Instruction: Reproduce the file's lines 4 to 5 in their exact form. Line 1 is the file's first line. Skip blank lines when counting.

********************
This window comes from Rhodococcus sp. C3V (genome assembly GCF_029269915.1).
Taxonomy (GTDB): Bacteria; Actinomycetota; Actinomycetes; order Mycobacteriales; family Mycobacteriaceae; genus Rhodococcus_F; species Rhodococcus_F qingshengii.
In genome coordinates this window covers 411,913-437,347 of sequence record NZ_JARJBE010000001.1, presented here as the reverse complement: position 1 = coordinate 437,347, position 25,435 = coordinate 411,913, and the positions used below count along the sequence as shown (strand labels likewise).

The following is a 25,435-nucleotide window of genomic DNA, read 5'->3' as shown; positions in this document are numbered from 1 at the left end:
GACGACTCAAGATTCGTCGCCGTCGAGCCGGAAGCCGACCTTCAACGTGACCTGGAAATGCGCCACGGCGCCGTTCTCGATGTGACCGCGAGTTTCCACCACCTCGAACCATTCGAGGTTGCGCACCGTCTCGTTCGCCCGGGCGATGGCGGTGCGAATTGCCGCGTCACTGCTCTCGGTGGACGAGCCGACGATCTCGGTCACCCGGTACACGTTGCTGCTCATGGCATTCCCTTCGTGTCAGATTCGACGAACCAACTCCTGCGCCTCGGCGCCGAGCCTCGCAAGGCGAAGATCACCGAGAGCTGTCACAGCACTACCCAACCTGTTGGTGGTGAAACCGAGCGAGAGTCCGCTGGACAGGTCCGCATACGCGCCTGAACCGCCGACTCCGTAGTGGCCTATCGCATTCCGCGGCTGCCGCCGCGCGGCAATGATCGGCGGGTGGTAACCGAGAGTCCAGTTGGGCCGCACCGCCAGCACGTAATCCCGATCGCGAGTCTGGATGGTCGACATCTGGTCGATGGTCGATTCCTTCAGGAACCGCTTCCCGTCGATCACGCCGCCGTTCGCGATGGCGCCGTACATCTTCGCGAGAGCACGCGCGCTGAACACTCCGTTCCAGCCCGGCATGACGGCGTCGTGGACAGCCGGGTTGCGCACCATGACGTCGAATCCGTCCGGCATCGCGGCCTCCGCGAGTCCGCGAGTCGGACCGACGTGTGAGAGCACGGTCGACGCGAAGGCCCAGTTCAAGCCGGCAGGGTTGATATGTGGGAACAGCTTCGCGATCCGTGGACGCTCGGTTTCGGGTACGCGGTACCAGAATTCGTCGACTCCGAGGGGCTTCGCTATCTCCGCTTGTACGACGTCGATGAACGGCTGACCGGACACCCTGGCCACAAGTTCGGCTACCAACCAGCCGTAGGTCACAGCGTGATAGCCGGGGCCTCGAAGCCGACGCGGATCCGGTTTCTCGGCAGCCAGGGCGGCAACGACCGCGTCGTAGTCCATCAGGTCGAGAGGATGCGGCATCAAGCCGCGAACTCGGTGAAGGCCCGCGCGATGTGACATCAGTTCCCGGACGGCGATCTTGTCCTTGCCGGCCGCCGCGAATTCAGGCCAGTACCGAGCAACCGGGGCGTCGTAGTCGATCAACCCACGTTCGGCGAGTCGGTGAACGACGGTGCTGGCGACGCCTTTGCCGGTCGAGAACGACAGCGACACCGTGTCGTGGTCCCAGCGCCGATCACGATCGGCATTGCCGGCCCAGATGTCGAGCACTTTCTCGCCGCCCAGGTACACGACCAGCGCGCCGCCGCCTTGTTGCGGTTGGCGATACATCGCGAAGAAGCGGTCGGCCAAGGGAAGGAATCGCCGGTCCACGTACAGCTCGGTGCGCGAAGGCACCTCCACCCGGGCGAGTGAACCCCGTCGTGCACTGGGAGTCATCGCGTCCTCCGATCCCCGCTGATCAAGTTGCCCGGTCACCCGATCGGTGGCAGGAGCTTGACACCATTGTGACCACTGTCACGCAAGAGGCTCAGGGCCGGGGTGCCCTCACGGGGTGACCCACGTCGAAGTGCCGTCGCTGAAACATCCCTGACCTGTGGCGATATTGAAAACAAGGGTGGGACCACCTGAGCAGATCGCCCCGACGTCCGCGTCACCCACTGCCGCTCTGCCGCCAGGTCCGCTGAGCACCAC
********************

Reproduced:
The following is a 25,435-nucleotide window of genomic DNA, read 5'->3' as shown; positions in this document are numbered from 1 at the left end:
GACGACTCAAGATTCGTCGCCGTCGAGCCGGAAGCCGACCTTCAACGTGACCTGGAAATGCGCCACGGCGCCGTTCTCGATGTGACCGCGAGTTTCCACCACCTCGAACCATTCGAGGTTGCGCACCGTCTCGTTCGCCCGGGCGATGGCGGTGCGAATTGCCGCGTCACTGCTCTCGGTGGACGAGCCGACGATCTCGGTCACCCGGTACACGTTGCTGCTCATGGCATTCCCTTCGTGTCAGATTCGACGAACCAACTCCTGCGCCTCGGCGCCGAGCCTCGCAAGGCGAAGATCACCGAGAGCTGTCACAGCACTACCCAACCTGTTGGTGGTGAAACCGAGCGAGAGTCCGCTGGACAGGTCCGCATACGCGCCTGAACCGCCGACTCCGTAGTGGCCTATCGCATTCCGCGGCTGCCGCCGCGCGGCAATGATCGGCGGGTGGTAACCGAGAGTCCAGTTGGGCCGCACCGCCAGCACGTAATCCCGATCGCGAGTCTGGATGGTCGACATCTGGTCGATGGTCGATTCCTTCAGGAACCGCTTCCCGTCGATCACGCCGCCGTTCGCGATGGCGCCGTACATCTTCGCGAGAGCACGCGCGCTGAACACTCCGTTCCAGCCCGGCATGACGGCGTCGTGGACAGCCGGGTTGCGCACCATGACGTCGAATCCGTCCGGCATCGCGGCCTCCGCGAGTCCGCGAGTCGGACCGACGTGTGAGAGCACGGTCGACGCGAAGGCCCAGTTCAAGCCGGCAGGGTTGATATGTGGGAACAGCTTCGCGATCCGTGGACGCTCGGTTTCGGGTACGCGGTACCAGAATTCGTCGACTCCGAGGGGCTTCGCTATCTCCGCTTGTACGACGTCGATGAACGGCTGACCGGACACCCTGGCCACAAGTTCGGCTACCAACCAGCCGTAGGTCACAGCGTGATAGCCGGGGCCTCGAAGCCGACGCGGATCCGGTTTCTCGGCAGCCAGGGCGGCAACGACCGCGTCGTAGTCCATCAGGTCGAGAGGATGCGGCATCAAGCCGCGAACTCGGTGAAGGCCCGCGCGATGTGACATCAGTTCCCGGACGGCGATCTTGTCCTTGCCGGCCGCCGCGAATTCAGGCCAGTACCGAGCAACCGGGGCGTCGTAGTCGATCAACCCACGTTCGGCGAGTCGGTGAACGACGGTGCTGGCGACGCCTTTGCCGGTCGAGAACGACAGCGACACCGTGTCGTGGTCCCAGCGCCGATCACGATCGGCATTGCCGGCCCAGATGTCGAGCACTTTCTCGCCGCCCAGGTACACGACCAGCGCGCCGCCGCCTTGTTGCGGTTGGCGATACATCGCGAAGAAGCGGTCGGCCAAGGGAAGGAATCGCCGGTCCACGTACAGCTCGGTGCGCGAAGGCACCTCCACCCGGGCGAGTGAACCCCGTCGTGCACTGGGAGTCATCGCGTCCTCCGATCCCCGCTGATCAAGTTGCCCGGTCACCCGATCGGTGGCAGGAGCTTGACACCATTGTGACCACTGTCACGCAAGAGGCTCAGGGCCGGGGTGCCCTCACGGGGTGACCCACGTCGAAGTGCCGTCGCTGAAACATCCCTGACCTGTGGCGATATTGAAAACAAGGGTGGGACCACCTGAGCAGATCGCCCCGACGTCCGCGTCACCCACTGCCGCTCTGCCGCCAGGTCCGCTGAGCACCAC